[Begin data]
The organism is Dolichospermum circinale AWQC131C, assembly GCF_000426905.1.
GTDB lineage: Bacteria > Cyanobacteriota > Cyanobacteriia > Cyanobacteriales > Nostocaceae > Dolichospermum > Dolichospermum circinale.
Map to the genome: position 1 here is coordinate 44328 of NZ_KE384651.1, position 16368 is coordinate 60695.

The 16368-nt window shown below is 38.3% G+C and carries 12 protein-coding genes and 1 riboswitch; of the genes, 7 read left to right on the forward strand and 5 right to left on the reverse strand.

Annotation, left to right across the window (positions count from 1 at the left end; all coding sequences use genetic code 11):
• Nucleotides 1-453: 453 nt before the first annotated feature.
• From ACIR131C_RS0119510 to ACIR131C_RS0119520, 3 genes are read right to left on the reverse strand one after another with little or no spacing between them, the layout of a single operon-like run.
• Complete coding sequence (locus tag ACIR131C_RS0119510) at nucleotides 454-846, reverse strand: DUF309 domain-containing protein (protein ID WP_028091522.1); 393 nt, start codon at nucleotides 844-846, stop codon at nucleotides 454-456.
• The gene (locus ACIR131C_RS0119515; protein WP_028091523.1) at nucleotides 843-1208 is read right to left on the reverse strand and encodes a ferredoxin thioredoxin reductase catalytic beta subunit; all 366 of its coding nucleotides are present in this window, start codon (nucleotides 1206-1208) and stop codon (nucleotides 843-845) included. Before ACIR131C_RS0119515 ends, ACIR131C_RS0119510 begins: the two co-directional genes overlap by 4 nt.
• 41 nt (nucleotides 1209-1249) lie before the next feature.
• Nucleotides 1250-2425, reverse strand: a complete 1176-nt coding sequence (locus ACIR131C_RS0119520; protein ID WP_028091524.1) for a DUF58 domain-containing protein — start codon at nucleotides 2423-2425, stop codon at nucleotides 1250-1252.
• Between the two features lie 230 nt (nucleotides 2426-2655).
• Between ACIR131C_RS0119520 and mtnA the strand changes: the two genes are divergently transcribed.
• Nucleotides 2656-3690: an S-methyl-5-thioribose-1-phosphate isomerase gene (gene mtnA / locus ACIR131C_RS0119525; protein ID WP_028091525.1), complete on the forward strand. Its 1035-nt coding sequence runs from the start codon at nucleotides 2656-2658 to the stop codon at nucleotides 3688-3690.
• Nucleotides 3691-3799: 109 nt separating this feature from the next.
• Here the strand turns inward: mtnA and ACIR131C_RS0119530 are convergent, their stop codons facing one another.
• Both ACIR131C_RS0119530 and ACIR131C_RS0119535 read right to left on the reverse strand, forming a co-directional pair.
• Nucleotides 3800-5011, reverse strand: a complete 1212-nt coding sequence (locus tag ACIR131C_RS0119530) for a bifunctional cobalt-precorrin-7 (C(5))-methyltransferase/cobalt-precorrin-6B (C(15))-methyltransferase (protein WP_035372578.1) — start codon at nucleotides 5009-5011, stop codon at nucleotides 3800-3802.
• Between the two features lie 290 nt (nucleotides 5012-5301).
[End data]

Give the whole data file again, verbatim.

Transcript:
The organism is Dolichospermum circinale AWQC131C, assembly GCF_000426905.1.
GTDB lineage: Bacteria > Cyanobacteriota > Cyanobacteriia > Cyanobacteriales > Nostocaceae > Dolichospermum > Dolichospermum circinale.
Map to the genome: position 1 here is coordinate 44328 of NZ_KE384651.1, position 16368 is coordinate 60695.

The 16368-nt window shown below is 38.3% G+C and carries 12 protein-coding genes and 1 riboswitch; of the genes, 7 read left to right on the forward strand and 5 right to left on the reverse strand.

Annotation, left to right across the window (positions count from 1 at the left end; all coding sequences use genetic code 11):
• Nucleotides 1-453: 453 nt before the first annotated feature.
• From ACIR131C_RS0119510 to ACIR131C_RS0119520, 3 genes are read right to left on the reverse strand one after another with little or no spacing between them, the layout of a single operon-like run.
• Complete coding sequence (locus tag ACIR131C_RS0119510) at nucleotides 454-846, reverse strand: DUF309 domain-containing protein (protein ID WP_028091522.1); 393 nt, start codon at nucleotides 844-846, stop codon at nucleotides 454-456.
• The gene (locus ACIR131C_RS0119515; protein WP_028091523.1) at nucleotides 843-1208 is read right to left on the reverse strand and encodes a ferredoxin thioredoxin reductase catalytic beta subunit; all 366 of its coding nucleotides are present in this window, start codon (nucleotides 1206-1208) and stop codon (nucleotides 843-845) included. Before ACIR131C_RS0119515 ends, ACIR131C_RS0119510 begins: the two co-directional genes overlap by 4 nt.
• 41 nt (nucleotides 1209-1249) lie before the next feature.
• Nucleotides 1250-2425, reverse strand: a complete 1176-nt coding sequence (locus ACIR131C_RS0119520; protein ID WP_028091524.1) for a DUF58 domain-containing protein — start codon at nucleotides 2423-2425, stop codon at nucleotides 1250-1252.
• Between the two features lie 230 nt (nucleotides 2426-2655).
• Between ACIR131C_RS0119520 and mtnA the strand changes: the two genes are divergently transcribed.
• Nucleotides 2656-3690: an S-methyl-5-thioribose-1-phosphate isomerase gene (gene mtnA / locus ACIR131C_RS0119525; protein ID WP_028091525.1), complete on the forward strand. Its 1035-nt coding sequence runs from the start codon at nucleotides 2656-2658 to the stop codon at nucleotides 3688-3690.
• Nucleotides 3691-3799: 109 nt separating this feature from the next.
• Here the strand turns inward: mtnA and ACIR131C_RS0119530 are convergent, their stop codons facing one another.
• Both ACIR131C_RS0119530 and ACIR131C_RS0119535 read right to left on the reverse strand, forming a co-directional pair.
• Nucleotides 3800-5011, reverse strand: a complete 1212-nt coding sequence (locus tag ACIR131C_RS0119530) for a bifunctional cobalt-precorrin-7 (C(5))-methyltransferase/cobalt-precorrin-6B (C(15))-methyltransferase (protein WP_035372578.1) — start codon at nucleotides 5009-5011, stop codon at nucleotides 3800-3802.
• Between the two features lie 290 nt (nucleotides 5012-5301).